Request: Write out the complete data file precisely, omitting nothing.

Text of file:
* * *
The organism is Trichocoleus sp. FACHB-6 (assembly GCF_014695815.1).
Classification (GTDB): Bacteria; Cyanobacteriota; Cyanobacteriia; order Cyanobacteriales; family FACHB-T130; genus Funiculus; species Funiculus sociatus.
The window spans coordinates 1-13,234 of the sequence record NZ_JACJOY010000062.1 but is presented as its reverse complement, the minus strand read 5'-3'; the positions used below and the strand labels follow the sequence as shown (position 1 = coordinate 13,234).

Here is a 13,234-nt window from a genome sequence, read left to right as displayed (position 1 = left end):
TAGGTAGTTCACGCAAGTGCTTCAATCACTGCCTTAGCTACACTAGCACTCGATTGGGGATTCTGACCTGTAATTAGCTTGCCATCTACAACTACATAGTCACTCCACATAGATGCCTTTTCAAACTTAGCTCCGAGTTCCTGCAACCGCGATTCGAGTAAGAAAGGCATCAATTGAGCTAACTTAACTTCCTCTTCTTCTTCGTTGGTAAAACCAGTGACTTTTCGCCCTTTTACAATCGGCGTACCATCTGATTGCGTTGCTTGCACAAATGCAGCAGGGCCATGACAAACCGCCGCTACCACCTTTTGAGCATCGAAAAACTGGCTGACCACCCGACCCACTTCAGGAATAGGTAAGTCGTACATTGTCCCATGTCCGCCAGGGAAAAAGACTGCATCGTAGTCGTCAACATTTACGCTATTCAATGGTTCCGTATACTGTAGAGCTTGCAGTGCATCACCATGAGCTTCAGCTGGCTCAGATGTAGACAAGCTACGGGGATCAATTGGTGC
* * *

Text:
The organism is Trichocoleus sp. FACHB-6 (assembly GCF_014695815.1).
Classification (GTDB): Bacteria; Cyanobacteriota; Cyanobacteriia; order Cyanobacteriales; family FACHB-T130; genus Funiculus; species Funiculus sociatus.
The window spans coordinates 1-13,234 of the sequence record NZ_JACJOY010000062.1 but is presented as its reverse complement, the minus strand read 5'-3'; the positions used below and the strand labels follow the sequence as shown (position 1 = coordinate 13,234).

Here is a 13,234-nt window from a genome sequence, read left to right as displayed (position 1 = left end):
TAGGTAGTTCACGCAAGTGCTTCAATCACTGCCTTAGCTACACTAGCACTCGATTGGGGATTCTGACCTGTAATTAGCTTGCCATCTACAACTACATAGTCACTCCACATAGATGCCTTTTCAAACTTAGCTCCGAGTTCCTGCAACCGCGATTCGAGTAAGAAAGGCATCAATTGAGCTAACTTAACTTCCTCTTCTTCTTCGTTGGTAAAACCAGTGACTTTTCGCCCTTTTACAATCGGCGTACCATCTGATTGCGTTGCTTGCACAAATGCAGCAGGGCCATGACAAACCGCCGCTACCACCTTTTGAGCATCGAAAAACTGGCTGACCACCCGACCCACTTCAGGAATAGGTAAGTCGTACATTGTCCCATGTCCGCCAGGGAAAAAGACTGCATCGTAGTCGTCAACATTTACGCTATTCAATGGTTCCGTATACTGTAGAGCTTGCAGTGCATCACCATGAGCTTCAGCTGGCTCAGATGTAGACAAGCTACGGGGATCAATTGGTGC